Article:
My histogram based solution. O(n^2) time, O(n) space, with detailed explanation


  • 0
    D

    /* The basic idea is to scan the matrix row by row and update the histogram for each row. From top to bottom, assuming the current row is the bottom row of the maximal rectangle, calculating the maximal rectangle area using the histogram info. The hist array can be updated based on the results from the previous row. If matrix[i][j]=1, then hist[j] = hist[j]+1, otherwise 0.
    To calculate the maximal area using the histogram, a stack method is used. Everytime, a current bar is higher than the top one of the stack, push it in the stack; otherwise, pop up the top element and update the maximal area;
    A dummy "0-height" element is added to the bottom of the stack to avoid empty-stack checking and another dummy "0-height" element is added to hist to pop up all the elements in the stack at the end of the scan.
    */

    class Solution {
    public:
        int maximalRectangle(vector<vector<char> > &matrix) {
            const int row = matrix.size();
            if(!row) return 0;  // if the matrix is empty, return 0;
            const int col = matrix[0].size();
            if(!col) return 0;  
            
            int i,j, maxArea=0, left;
            int heights[col+1];
            vector<pair<int, int>> hist;
            hist.reserve(col+2);
            
            fill_n(heights, col+1, 0); // initialize hist to all zero, note that hist[col] is a dummy element that is used to empty the hist stack when updating the maximal area
    
            for(i=0; i<row; i++)
            { // scan all the rows from top to bottom
                // first update heights
                for(j=0;j<col;j++)
                {
                    heights[j] = (matrix[i][j]=='0')? 0:heights[j]+1;
                }
                
                // update maxArea based on histograph
                hist.clear(); 
                hist.push_back(make_pair(0,0)); // add a dummy element (with the height of -1) at the bottom of the stack to guarantee the stack is not empty; 
                for(j=0;j<=col;j++)
                {
                    if(heights[j]>hist.back().first)
                    { // if the current bar is larger than the areas in the stack can continue
                        hist.push_back(make_pair(heights[j], j));
                    }
                    else
                    { // otherwise, the top area in the stack is terminated, calculate the area and update the maximal area if needed
                        left = j;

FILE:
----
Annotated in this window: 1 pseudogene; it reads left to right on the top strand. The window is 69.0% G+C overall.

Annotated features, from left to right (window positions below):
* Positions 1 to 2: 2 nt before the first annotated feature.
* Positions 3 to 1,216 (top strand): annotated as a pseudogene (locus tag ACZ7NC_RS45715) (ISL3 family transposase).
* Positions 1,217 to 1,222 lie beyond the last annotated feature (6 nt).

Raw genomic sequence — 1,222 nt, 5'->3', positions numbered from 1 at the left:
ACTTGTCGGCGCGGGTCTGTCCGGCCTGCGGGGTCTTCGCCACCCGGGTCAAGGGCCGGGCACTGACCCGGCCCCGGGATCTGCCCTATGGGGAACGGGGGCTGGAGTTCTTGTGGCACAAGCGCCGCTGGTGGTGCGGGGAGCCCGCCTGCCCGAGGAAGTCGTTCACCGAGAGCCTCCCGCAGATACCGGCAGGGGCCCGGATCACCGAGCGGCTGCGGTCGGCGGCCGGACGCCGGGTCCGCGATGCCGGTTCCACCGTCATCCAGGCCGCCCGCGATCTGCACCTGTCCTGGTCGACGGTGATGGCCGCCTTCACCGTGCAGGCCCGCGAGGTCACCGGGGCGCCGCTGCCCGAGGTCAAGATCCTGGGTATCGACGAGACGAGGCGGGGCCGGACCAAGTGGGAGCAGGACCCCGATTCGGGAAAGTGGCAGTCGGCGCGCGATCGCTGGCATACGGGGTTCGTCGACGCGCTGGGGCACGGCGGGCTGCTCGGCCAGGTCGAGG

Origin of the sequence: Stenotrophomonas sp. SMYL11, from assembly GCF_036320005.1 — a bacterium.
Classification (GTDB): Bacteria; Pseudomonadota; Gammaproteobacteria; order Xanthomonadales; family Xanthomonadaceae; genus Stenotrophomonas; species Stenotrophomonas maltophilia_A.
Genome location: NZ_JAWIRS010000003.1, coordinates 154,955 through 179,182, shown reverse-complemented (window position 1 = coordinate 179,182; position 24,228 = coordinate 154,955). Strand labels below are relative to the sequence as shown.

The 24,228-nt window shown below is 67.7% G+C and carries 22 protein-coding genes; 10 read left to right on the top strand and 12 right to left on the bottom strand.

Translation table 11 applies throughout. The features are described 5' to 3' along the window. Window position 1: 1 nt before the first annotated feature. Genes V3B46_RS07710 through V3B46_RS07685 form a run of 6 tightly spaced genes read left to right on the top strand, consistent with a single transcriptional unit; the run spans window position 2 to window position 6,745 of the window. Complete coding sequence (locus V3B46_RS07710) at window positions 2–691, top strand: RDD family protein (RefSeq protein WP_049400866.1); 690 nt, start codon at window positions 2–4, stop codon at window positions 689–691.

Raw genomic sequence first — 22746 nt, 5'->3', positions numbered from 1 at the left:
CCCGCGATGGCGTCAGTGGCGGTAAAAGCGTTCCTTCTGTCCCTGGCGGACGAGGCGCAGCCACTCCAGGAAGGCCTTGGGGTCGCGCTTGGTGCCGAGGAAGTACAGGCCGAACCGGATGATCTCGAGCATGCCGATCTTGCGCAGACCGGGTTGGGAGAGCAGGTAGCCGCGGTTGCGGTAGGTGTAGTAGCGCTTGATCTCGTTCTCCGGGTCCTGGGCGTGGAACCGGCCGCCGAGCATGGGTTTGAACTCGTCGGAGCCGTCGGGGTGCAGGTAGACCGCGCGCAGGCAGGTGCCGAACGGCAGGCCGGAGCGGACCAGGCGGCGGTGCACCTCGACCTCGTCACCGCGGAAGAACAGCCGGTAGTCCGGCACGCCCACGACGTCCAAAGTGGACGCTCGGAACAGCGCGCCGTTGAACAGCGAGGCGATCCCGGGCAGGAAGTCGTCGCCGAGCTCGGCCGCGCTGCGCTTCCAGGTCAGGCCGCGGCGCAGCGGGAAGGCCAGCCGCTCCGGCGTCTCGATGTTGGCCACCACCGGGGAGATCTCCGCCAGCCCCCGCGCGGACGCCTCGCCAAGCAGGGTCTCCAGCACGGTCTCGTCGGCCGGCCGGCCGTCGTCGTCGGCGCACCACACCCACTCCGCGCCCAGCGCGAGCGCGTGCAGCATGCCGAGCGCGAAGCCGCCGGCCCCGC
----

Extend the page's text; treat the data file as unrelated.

while(heights[j]<hist.back().first) // note "<" is use, but left needs to be initialized to the current index
                        {
                            left = hist.back().second;
                            maxArea = max(maxArea, hist.back().first *(j-left));
                            hist.pop_back();
                        }
                        hist.push_back(make_pair(heights[j], left)); // note, the index (pair.second) is updated with the one of the last pop-up elemenet
                    }
                }
            }
            return maxArea;
    
        }
    };
    

    // A concise version

    class Solution {
    public:
        int maximalRectangle(vector<vector<char>>& matrix) {
            int M, N, i,j, res = 0, left;
            if( !(M= matrix.size()) || !(N= matrix[0].size()) ) return 0;
            int hist[N+1];
            fill_n(hist, N, 0);
            vector<pair<int, int>> hS;
            hS.reserve(N);
    
            for(i=0; i<M; ++i)
            for(j=0, hS.clear(),hS.push_back(make_pair(0,-1)); j<=N;  ++j)
            {
                hist[j] = (j==N) || matrix[i][j]== '0'? 0: (hist[j]+1);
                left = j;
                while(hist[j]<hS.back().first)
                {
                    left = hS.back().second;
                    res = max(res, hS.back().first*(j-hS.back().second));
                    hS.pop_back();
                }
                hS.push_back(make_pair(hist[j], left));
            }
            return res;
        
        }
    };

  • 0
    R

    I do not understand why you think it is O(n^2). it is anyway 3 loops


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